Maine

Maine

Are applicants for a driver's license asked questions about diabetes?

Yes. The driver's license application (first-time and renewal) presents a list of conditionsand asks the applicant whether he or she has any of those conditions. See Maine BMV, "Non-Commercial Class C Application," MVE-64 (Rev. 09/08). Diabetes is one of these conditions. Id. So are blackouts and loss of consciousness. Id. If an applicant answers yes to this question, he or she is required to have a medical evaluation form completed by his or her physician or other competent treatment personnel. See 29-250-003 Me. Code R. § 2(C)(licensing agency may request a medical report upon receipt of information concerning a medication condition affecting driving ability) (2013).  

What other ways does the state have to find out about people who may not be able to drive safely because of a medical condition?

The state accepts written reports of medical conditions of potentially unsafe drivers from family, physicians, law enforcement personnel and other government agencies, and "signed statements from citizens." See 29-250-003 Me. Code R. § 2(B) (2013). Police officers may report an incident involving a medical issue on a special form. See Maine BMV, "Law Enforcement Officer's Report Relating to Adverse Driving," MVL-10U Concerned citizens may report potentially unsafe drivers to the licensing agency by writing letters including the name, address and date of birth of the driver. The licensing agency does not accept anonymous reports and does not investigate any of the reporting sources before it initiates an evaluation. Drivers may also be required to undergo a medical evaluation if they have impairments which are observed by licensing agency personnel during the licensing process, if they are involved in three or more accidents within three years, where a license has been expired for five or more years, or when they apply for a handicapped parking permit. See 29-250-003 Me. Code R. § 2(C) (2013) (receipt of information about medical condition may lead to evaluation). For more information, see Maine Bureau of Motor Vehicles, "Medical Requirements."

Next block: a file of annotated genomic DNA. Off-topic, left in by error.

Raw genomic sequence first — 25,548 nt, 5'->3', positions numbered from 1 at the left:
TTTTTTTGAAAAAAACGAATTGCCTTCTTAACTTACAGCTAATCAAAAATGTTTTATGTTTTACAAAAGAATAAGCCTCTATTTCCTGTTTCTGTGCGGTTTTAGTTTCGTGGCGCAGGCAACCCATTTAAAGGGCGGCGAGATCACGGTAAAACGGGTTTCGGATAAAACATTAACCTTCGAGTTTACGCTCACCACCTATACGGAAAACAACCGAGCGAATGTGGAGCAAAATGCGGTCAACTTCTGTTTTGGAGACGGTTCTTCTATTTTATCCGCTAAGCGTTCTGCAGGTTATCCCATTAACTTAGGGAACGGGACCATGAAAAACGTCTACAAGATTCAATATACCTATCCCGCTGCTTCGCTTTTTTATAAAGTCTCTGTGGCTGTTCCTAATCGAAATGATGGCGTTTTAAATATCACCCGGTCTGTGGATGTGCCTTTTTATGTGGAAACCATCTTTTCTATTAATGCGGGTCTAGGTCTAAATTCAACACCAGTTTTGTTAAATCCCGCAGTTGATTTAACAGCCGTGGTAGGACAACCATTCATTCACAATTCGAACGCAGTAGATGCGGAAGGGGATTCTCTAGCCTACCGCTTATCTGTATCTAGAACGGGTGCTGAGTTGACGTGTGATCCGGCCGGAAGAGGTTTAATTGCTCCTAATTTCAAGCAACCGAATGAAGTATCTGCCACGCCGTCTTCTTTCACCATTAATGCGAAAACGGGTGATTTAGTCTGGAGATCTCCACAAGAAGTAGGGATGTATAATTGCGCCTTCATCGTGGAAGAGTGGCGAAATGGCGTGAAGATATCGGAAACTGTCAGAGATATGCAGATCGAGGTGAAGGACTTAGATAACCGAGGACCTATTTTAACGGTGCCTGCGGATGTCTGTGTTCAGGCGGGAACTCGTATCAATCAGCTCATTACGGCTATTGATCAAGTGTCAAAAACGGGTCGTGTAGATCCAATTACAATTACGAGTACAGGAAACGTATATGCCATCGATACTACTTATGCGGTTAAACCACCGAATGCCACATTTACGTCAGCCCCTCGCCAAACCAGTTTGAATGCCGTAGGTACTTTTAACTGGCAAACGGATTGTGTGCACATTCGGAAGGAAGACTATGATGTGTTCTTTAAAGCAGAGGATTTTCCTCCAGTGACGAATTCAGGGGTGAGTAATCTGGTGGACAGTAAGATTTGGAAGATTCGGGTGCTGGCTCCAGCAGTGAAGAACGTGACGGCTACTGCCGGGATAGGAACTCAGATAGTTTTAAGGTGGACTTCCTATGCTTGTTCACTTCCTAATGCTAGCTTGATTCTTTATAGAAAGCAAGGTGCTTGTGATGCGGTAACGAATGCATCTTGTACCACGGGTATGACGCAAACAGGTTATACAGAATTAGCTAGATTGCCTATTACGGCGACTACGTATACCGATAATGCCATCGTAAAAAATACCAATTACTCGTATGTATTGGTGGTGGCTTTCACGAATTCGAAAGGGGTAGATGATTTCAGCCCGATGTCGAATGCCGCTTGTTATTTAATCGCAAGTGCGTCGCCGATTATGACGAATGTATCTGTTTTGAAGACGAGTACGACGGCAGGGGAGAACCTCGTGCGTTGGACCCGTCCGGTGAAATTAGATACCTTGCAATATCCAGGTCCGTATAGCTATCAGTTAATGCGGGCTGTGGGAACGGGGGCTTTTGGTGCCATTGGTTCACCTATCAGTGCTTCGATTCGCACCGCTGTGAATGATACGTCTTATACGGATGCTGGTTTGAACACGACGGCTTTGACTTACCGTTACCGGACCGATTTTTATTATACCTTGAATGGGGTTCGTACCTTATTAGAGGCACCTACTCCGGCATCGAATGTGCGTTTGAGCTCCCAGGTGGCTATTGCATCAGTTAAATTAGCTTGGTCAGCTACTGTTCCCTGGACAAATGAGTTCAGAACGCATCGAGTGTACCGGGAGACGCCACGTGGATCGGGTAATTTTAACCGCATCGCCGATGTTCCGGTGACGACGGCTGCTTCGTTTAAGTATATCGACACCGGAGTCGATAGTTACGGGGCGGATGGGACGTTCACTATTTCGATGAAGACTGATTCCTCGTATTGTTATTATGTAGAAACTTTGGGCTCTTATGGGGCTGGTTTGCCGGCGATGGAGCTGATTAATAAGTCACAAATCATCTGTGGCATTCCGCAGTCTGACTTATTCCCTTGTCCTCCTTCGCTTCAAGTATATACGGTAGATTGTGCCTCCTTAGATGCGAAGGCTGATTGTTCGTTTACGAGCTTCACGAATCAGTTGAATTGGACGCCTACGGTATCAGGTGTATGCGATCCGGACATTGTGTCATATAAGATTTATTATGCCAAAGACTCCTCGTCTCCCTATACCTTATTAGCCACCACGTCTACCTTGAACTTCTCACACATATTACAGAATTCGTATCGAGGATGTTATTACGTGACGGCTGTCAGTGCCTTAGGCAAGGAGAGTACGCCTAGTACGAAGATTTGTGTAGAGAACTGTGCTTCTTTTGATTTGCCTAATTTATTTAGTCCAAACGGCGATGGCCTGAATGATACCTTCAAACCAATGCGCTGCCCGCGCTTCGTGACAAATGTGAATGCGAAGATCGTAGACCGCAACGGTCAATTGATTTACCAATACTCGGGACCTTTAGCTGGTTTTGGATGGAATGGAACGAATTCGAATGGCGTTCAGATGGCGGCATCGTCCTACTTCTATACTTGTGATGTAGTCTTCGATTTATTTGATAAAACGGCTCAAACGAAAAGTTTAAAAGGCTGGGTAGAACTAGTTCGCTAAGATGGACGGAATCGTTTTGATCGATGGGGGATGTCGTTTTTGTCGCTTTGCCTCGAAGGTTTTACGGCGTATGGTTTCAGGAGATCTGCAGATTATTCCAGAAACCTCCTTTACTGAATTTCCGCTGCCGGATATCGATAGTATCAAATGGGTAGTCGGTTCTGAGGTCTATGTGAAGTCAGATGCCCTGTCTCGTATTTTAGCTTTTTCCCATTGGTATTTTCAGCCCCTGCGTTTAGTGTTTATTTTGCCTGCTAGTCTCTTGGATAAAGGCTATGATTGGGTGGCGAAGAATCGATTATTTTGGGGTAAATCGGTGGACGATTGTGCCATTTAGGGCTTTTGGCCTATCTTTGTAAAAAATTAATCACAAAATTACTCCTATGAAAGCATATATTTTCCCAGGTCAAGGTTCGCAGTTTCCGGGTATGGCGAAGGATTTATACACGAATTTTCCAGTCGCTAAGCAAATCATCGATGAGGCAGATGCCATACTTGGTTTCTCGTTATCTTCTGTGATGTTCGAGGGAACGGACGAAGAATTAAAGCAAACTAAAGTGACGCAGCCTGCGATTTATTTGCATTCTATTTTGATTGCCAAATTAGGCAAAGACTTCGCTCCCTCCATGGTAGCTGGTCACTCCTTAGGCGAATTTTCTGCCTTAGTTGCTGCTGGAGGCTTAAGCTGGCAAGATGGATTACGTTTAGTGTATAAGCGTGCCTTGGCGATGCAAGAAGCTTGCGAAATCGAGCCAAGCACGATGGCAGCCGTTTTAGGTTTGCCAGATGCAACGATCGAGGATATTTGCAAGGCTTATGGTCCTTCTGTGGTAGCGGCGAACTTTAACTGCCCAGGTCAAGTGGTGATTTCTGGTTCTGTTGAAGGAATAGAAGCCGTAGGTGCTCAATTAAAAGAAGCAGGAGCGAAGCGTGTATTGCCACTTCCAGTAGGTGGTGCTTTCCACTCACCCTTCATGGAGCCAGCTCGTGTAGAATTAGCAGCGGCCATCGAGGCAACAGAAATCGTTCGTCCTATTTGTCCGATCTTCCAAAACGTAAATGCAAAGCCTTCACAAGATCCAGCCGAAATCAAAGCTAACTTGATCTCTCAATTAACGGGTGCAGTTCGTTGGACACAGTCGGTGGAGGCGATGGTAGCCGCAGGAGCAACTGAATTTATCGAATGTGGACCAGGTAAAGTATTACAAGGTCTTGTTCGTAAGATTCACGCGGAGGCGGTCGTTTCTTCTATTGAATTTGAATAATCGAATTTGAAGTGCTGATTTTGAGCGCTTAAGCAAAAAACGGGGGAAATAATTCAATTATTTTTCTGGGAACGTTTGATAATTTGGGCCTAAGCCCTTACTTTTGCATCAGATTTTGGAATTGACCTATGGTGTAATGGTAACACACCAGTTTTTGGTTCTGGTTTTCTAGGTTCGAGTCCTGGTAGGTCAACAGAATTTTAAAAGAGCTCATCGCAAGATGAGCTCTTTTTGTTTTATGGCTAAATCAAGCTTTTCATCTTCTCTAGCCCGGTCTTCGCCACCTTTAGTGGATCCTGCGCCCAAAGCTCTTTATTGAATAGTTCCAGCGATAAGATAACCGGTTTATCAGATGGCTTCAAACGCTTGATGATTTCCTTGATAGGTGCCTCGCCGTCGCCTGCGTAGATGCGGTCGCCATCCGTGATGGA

What is the process for medical evaluations of drivers?

When the licensing agency learns that a driver has diabetes, it will require the individual to have a medical evaluation. See 29-250-003 Me. Code R. § 2(C) (2013). When this happens, an evaluation form is sent to the individual, which then must be completed by his or her physician based on an examination conducted within the last year and must describe the physician's diagnosis and any prescribed medications. See 29-250-003 Me. Code R. § 2(C)(1) (2013).

On the medical evaluation form, the physician must provide a rating of the individual's functional ability to drive as it is impacted by diabetes (and other medical conditions). The physician must also provide the date of the last episode of loss of consciousness, list any medications taken, and state whether the individual is reliable in taking medications and whether the medications cause any side effects that can interfere with safe driving. See Main BMV, "Medical Evaluation Form," MD-FR-24 (Rev. 02/12/2009). Medical evaluation forms must be returned to the licensing agency, where they are evaluated and a licensing decision is made. See 29-250-003 Me. Code R. § 2(D)(1)-(2) (2013). Periodic follow-up medical evaluations may be required, primarily on the recommendation of the physician.

Are physicians required by law to report drivers who have medical conditions that could affect their ability to drive safely?

There is no statutory authority requiring physicians to report drivers with medical conditions that could affect their ability to drive safely to the state licensing agency.

Are physicians who report drivers with medical conditions immune from legal action by the patient?

A physician or other person who makes a "good faith" report of an impairment that appears to be an imminent threat to driving safety is immune from "criminal or civil liability." Me. Rev. Stat. tit. 29-A, § 1258(6) (2013). The immunity for damages "applies only to the extent that this immunity is not in conflict with federal law or regulation." Me. Rev. Stat. tit. 29-A, § 1258(6) (2013); see also 29-250-003 Me. Code R. § 2(D)(2)(a)(i) (2013) (board members and other persons making examinations or reports are immune from liability).